This project considers the challenges of having robot proxies in public spaces. It will conduct experiments exploring trust in shared social settings, and develop a framework for understanding the impact of privacy / anonymity in human-robot interactions.
Today there are multiple technologies that allow us to be tracked, surveilled, profiled and socially sorted as we move through public space. At the same time there is a sense that public space is shifting. The rise of the internet and increasing digital connectivity has led some to argue that technology has redefined what public space could be and where the public realm can now be found. In this project, we set out to explore how robotics might impact upon our experience of public space and bridge the gaps between the ways we communicate in person and online.
The research teams will be examining how to preserve privacy, encourage trust in human-robot communication and the implications of using a robot to stand in for the physical presence of a human. Other areas focus on how to create synchronicity between robotic movement and that of humans in public spaces and measuring how people respond to robots in order to better understand the reception of robots in public spaces.
These themes will be researched using state-of-the-art technologies to measure how people respond to, and interact with other people who are acting through a robot representative. Amongst a range of robotics tools, they will be using an advanced programmable humanoid robot ‘Nao’ that they will take into public spaces around Bristol and Bath to measure human interaction with robots.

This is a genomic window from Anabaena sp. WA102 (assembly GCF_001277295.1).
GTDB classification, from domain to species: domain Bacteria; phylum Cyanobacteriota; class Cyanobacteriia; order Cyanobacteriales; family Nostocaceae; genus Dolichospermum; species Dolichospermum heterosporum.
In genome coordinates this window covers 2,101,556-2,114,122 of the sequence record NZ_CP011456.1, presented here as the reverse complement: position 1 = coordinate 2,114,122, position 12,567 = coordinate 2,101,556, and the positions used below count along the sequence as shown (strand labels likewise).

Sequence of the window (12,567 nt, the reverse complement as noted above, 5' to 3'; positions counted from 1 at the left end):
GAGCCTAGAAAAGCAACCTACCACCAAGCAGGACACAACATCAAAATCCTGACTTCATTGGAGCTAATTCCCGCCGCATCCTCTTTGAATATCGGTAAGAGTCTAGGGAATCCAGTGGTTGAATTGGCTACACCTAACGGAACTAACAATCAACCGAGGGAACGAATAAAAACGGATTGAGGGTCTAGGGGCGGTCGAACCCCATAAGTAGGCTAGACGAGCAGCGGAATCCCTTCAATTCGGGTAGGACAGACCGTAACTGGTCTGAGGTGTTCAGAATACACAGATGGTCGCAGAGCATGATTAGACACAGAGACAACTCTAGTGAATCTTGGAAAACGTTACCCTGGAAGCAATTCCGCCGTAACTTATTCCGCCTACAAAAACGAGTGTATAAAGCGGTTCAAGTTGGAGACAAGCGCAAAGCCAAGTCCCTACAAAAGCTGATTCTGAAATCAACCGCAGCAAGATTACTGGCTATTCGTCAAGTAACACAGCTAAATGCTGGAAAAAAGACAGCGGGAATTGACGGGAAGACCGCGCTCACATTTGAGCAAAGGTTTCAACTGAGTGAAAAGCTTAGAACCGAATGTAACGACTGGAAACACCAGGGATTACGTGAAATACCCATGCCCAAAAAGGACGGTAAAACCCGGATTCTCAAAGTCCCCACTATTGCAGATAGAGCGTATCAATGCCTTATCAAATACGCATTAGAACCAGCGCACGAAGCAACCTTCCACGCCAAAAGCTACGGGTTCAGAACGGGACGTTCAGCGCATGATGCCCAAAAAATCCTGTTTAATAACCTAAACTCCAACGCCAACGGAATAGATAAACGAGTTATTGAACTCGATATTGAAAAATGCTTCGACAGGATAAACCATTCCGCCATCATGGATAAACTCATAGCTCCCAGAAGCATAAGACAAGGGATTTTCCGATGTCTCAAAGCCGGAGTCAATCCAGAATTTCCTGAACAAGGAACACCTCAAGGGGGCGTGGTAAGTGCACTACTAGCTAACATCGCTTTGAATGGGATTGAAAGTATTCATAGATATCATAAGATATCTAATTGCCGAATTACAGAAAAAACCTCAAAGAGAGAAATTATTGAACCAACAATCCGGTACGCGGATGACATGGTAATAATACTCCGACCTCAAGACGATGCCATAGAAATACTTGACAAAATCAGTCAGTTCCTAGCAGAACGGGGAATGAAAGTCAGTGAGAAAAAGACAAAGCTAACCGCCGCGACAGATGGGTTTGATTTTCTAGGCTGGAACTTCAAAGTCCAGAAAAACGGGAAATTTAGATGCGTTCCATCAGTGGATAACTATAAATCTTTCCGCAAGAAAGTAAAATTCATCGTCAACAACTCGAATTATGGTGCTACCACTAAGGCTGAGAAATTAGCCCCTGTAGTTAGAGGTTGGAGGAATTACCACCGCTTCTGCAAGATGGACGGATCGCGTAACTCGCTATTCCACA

This project brings together five teams of researchers from the Universities of Exeter, Bath, Oxford, Cambridge (formerly at Queen Mary University of London) and the Bristol Robotics Laboratory. In addition the researchers are working with a diverse range of creative practitioners from Watershed to add nuance and a disruptive element to the project. A range of artists, designers and game makers all of whom work with technology will be collaborating throughout the project.
This research grant is funded by the Engineering and Physical Sciences Research Council (EPSRC) under its IDEAS Factory Sandpits call on Digital Personhood, grant ref: EP/L00416X/1.
Date Published: 27 February 2014
Source: The Telegraph
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